4. Well said Stef! I also want to thank Jeff Cufaude for getting the conversation started. As one of your DELP colleagues, I hope we can help move this conversation forward and do our part to bring about a higher level of awareness and acceptance. it ain’t gonna be easy but you know I’m ready to ride “shot gun” on this journey!

  5. Nice post Stephanie. I know we feel the same way on this which leads me to a question for Jeffrey and Joan and others for that matter. Since when did a difference in race or any other difference maker mean you have a diversity of thought? I know numerous african-americans who think the same as me and caucasians who think much differently than me on issues of association management, meeting planning and governance and even life in general. I don’t think diversity in ethnic groups always means you have diversity of thought.

    Again, I raise the issue I also wrote in Jeffrey’s post… groups forming committees and panels need to make sure they make the offering to “everyone” and give “everyone” the opportunity to serve in those capacities. Just as important is groups like DELP need to step up and step forward to serve in those capacities which is exciting to hear Stephanie say they are. As I also said in that post, I’ll be first in line to address any group on firing them up for stepping up and stepping out.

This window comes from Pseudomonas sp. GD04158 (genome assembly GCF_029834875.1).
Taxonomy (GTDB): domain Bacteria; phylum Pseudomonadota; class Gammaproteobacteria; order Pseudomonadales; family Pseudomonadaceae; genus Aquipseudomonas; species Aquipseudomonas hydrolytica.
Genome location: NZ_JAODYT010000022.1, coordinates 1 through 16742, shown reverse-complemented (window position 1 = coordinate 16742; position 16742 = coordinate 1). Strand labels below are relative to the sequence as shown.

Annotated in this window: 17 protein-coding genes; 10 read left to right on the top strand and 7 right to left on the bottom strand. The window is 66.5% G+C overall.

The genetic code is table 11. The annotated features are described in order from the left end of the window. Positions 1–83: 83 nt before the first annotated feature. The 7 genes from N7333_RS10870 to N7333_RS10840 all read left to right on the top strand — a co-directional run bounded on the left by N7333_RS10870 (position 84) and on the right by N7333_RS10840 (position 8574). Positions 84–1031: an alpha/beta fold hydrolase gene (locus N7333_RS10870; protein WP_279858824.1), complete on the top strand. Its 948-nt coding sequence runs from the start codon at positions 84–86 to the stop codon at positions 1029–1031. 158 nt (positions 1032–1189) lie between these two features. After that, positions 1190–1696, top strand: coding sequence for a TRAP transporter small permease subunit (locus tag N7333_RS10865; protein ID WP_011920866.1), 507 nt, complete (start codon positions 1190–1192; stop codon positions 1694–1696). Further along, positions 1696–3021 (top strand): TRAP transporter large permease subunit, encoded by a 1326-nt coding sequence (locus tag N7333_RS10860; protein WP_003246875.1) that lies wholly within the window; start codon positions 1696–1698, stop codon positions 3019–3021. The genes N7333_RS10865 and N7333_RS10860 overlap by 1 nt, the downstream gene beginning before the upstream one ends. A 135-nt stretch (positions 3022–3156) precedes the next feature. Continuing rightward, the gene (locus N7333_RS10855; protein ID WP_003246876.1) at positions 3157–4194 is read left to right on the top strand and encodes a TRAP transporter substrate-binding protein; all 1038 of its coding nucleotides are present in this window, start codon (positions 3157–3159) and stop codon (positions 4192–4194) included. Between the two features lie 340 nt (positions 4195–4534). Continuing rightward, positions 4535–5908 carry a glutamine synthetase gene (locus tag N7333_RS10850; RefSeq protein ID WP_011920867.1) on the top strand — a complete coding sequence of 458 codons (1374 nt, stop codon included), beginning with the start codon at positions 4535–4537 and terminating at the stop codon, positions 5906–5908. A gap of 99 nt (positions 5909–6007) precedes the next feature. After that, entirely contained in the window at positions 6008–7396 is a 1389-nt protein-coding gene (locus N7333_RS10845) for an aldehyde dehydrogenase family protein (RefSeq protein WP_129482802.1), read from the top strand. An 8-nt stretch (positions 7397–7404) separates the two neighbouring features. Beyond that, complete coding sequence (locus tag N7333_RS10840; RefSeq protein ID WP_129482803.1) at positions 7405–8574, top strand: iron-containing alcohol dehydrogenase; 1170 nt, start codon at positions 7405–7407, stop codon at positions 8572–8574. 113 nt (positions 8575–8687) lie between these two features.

6. Tom: As you note, people who may look different on the outside, may think similarly on some issues. And people who may share common external characteristics still have great diversity between them. You seem to assert Joan and I are making generalizations, but how is the language that “numerous African-Americans think like me” any different? You may share some views in common, but are you suggesting there is no diversity of opinion between you on anything?

    My original post focused on two elements: (1) the all-white makeup of the panel and its 4-1 ratio of men-women, and (2) the fact that all of us invited to present are well-known players in the association arena who are regularly heard from.

    I believe that it is important to try to ensure that the front of the room (who is speaking at a conference) in some way reflects the rest of the room and the profession, both in its present composition and its unfolding future. You may not.